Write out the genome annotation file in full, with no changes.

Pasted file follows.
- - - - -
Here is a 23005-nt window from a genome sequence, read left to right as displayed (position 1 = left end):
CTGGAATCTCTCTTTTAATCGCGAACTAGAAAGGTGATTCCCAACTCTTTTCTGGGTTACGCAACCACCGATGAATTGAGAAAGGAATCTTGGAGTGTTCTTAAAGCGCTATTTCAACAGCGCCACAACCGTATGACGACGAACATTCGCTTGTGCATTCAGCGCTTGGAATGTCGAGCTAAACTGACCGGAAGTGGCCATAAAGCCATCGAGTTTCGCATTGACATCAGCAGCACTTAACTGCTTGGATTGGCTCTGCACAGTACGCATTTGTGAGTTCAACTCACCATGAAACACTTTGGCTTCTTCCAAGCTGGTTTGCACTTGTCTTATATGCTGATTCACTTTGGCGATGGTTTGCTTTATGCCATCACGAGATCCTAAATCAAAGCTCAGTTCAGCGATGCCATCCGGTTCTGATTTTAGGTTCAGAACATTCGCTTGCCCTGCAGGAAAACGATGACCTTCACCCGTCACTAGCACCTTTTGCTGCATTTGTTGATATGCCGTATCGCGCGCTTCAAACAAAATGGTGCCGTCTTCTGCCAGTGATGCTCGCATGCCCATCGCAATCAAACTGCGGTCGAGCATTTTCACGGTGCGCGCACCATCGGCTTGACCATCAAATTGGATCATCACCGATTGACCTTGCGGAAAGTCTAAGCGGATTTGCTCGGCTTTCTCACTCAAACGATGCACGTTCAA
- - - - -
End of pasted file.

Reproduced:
Here is a 23005-nt window from a genome sequence, read left to right as displayed (position 1 = left end):
CTGGAATCTCTCTTTTAATCGCGAACTAGAAAGGTGATTCCCAACTCTTTTCTGGGTTACGCAACCACCGATGAATTGAGAAAGGAATCTTGGAGTGTTCTTAAAGCGCTATTTCAACAGCGCCACAACCGTATGACGACGAACATTCGCTTGTGCATTCAGCGCTTGGAATGTCGAGCTAAACTGACCGGAAGTGGCCATAAAGCCATCGAGTTTCGCATTGACATCAGCAGCACTTAACTGCTTGGATTGGCTCTGCACAGTACGCATTTGTGAGTTCAACTCACCATGAAACACTTTGGCTTCTTCCAAGCTGGTTTGCACTTGTCTTATATGCTGATTCACTTTGGCGATGGTTTGCTTTATGCCATCACGAGATCCTAAATCAAAGCTCAGTTCAGCGATGCCATCCGGTTCTGATTTTAGGTTCAGAACATTCGCTTGCCCTGCAGGAAAACGATGACCTTCACCCGTCACTAGCACCTTTTGCTGCATTTGTTGATATGCCGTATCGCGCGCTTCAAACAAAATGGTGCCGTCTTCTGCCAGTGATGCTCGCATGCCCATCGCAATCAAACTGCGGTCGAGCATTTTCACGGTGCGCGCACCATCGGCTTGACCATCAAATTGGATCATCACCGATTGACCTTGCGGAAAGTCTAAGCGGATTTGCTCGGCTTTCTCACTCAAACGATGCACGTTCAA